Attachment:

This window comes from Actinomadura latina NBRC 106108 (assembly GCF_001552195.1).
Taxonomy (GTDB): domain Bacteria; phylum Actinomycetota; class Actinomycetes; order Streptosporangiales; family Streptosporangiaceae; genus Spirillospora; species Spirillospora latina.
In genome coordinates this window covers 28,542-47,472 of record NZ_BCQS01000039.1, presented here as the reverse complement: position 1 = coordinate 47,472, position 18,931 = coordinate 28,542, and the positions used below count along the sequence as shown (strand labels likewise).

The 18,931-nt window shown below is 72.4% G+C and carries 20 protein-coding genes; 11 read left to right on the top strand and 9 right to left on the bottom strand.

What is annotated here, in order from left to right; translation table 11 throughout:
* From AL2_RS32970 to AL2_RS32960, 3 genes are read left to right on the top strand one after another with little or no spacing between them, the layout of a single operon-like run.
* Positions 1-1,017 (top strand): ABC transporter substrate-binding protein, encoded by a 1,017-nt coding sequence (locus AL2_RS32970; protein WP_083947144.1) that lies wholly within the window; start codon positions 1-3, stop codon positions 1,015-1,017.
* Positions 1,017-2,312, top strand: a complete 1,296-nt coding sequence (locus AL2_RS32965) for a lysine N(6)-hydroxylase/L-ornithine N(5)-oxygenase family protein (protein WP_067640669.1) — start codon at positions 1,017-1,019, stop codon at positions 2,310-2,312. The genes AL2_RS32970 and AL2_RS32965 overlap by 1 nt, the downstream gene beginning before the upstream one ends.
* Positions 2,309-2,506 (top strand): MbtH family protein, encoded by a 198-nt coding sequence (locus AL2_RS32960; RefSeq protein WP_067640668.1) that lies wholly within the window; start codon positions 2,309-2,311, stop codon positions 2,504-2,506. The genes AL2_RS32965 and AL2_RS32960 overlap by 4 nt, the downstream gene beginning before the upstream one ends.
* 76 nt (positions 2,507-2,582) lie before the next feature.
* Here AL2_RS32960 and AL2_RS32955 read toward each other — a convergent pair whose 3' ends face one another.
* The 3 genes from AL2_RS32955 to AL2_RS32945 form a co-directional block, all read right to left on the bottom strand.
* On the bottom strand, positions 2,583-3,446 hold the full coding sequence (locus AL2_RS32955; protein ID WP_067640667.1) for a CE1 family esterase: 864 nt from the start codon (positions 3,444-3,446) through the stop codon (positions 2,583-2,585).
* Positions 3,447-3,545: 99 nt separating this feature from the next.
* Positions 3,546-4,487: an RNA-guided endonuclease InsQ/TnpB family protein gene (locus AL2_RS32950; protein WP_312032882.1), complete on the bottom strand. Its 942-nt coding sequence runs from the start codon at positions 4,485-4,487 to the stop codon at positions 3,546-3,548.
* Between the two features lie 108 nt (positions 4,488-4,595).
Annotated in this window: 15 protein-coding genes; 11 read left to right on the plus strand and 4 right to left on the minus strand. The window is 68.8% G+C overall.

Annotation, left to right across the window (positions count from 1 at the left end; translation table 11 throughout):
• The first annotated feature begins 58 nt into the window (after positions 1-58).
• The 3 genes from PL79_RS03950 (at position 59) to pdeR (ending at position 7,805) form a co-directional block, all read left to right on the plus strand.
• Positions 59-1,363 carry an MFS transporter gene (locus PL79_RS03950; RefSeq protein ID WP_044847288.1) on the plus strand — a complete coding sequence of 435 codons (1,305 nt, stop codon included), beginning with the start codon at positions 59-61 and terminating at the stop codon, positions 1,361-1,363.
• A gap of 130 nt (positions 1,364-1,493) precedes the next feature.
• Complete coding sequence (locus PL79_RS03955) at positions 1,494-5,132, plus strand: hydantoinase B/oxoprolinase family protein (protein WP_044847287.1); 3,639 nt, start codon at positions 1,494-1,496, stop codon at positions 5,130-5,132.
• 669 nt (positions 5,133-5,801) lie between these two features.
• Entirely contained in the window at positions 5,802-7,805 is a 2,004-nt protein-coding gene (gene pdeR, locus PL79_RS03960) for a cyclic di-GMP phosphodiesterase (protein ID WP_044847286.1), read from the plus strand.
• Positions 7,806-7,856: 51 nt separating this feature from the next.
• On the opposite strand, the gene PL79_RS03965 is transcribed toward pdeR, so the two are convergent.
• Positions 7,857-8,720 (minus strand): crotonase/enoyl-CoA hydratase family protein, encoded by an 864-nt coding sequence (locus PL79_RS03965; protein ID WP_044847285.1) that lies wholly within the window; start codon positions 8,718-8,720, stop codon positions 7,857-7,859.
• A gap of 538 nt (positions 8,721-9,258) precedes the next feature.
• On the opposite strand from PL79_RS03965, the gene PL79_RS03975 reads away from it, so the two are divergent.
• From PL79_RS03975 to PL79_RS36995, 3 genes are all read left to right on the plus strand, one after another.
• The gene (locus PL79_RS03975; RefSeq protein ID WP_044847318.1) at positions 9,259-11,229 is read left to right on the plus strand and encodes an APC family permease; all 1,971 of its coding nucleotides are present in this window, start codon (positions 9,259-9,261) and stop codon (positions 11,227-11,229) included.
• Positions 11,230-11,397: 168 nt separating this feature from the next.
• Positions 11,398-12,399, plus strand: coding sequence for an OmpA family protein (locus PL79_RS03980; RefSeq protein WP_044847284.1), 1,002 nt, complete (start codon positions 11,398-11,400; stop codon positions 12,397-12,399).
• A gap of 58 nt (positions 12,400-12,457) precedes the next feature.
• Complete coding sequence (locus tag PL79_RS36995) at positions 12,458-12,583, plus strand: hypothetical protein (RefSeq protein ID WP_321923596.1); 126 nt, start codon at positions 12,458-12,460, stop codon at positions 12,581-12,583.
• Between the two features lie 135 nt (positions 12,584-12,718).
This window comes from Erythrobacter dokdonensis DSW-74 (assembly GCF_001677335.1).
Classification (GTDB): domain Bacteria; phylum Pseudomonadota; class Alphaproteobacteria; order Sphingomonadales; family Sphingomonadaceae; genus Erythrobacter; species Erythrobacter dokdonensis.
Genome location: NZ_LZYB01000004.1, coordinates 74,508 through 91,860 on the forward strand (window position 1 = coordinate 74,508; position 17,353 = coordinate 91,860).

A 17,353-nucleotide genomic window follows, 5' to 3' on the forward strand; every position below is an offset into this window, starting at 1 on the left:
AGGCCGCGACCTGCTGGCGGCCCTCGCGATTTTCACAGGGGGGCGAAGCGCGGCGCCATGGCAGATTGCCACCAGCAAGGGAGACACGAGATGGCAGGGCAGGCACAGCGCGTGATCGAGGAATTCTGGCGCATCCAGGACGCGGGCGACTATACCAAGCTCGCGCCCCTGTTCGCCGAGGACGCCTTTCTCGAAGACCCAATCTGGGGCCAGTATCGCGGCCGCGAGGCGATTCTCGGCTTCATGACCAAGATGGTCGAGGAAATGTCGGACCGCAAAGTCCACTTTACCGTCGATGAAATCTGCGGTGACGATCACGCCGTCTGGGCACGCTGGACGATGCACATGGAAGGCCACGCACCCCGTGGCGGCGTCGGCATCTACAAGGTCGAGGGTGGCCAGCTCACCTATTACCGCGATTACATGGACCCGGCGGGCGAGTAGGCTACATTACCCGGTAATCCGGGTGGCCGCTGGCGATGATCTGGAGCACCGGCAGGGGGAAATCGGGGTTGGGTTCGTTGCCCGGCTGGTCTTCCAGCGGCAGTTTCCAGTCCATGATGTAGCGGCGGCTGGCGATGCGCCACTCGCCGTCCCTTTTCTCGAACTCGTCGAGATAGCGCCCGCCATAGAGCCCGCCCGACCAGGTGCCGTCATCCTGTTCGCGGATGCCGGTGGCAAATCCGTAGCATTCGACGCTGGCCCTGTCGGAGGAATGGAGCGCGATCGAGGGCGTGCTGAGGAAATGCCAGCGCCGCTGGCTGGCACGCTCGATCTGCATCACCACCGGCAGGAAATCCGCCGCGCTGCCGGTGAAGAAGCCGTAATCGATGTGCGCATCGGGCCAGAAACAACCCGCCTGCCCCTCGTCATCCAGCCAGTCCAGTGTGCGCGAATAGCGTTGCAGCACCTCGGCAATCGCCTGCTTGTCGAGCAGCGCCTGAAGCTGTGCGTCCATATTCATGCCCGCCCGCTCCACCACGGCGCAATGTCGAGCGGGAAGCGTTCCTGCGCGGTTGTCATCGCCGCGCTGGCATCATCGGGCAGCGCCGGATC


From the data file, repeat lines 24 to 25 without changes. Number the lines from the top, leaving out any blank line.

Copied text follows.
• 669 nt (positions 5,133-5,801) lie between these two features.
• Entirely contained in the window at positions 5,802-7,805 is a 2,004-nt protein-coding gene (gene pdeR, locus PL79_RS03960) for a cyclic di-GMP phosphodiesterase (protein ID WP_044847286.1), read from the plus strand.